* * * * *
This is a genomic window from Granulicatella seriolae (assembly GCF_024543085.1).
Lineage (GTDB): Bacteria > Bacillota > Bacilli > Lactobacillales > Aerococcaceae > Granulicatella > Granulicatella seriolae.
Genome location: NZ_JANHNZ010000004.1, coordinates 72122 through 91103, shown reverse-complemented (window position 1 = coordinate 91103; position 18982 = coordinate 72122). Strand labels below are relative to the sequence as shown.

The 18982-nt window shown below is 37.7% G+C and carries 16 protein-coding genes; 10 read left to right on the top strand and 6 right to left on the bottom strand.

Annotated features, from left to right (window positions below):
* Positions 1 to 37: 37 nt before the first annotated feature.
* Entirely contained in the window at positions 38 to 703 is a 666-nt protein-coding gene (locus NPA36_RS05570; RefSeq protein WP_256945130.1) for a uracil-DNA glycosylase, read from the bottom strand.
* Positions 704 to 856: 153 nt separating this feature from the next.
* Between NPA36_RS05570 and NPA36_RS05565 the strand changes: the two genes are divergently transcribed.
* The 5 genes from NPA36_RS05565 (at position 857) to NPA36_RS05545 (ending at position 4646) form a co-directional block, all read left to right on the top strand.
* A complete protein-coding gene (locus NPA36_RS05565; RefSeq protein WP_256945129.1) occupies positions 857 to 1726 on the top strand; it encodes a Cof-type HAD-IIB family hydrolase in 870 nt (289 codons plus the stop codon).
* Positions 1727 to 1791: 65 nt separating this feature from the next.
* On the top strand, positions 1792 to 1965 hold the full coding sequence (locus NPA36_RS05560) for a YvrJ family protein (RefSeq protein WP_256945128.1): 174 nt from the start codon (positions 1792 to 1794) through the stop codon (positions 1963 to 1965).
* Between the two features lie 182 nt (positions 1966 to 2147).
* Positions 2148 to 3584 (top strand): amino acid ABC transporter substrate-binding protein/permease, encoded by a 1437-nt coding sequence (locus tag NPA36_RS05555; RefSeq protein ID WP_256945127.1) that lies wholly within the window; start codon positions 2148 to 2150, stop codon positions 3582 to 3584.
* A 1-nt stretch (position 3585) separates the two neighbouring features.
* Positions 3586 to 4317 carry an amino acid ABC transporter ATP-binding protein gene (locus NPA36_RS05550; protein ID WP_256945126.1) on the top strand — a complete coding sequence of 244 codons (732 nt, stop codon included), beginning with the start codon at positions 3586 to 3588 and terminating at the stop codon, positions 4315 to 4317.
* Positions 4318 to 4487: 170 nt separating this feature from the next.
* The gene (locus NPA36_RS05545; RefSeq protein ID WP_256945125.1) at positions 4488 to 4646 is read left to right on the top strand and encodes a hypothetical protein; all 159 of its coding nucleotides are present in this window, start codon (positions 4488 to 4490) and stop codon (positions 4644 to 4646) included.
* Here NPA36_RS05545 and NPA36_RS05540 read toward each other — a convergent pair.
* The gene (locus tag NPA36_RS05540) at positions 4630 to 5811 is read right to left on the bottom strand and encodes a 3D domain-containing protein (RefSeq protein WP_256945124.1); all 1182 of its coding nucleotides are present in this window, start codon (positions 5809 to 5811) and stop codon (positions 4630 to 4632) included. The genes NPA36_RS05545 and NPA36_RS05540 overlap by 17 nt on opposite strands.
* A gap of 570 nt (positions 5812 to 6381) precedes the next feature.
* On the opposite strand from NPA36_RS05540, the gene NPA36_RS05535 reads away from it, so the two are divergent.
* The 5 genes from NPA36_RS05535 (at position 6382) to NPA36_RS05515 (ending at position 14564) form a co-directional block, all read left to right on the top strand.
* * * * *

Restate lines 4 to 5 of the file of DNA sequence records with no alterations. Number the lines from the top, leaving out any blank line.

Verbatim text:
The 18982-nt window shown below is 37.7% G+C and carries 16 protein-coding genes; 10 read left to right on the top strand and 6 right to left on the bottom strand.

Annotated features, from left to right (window positions below):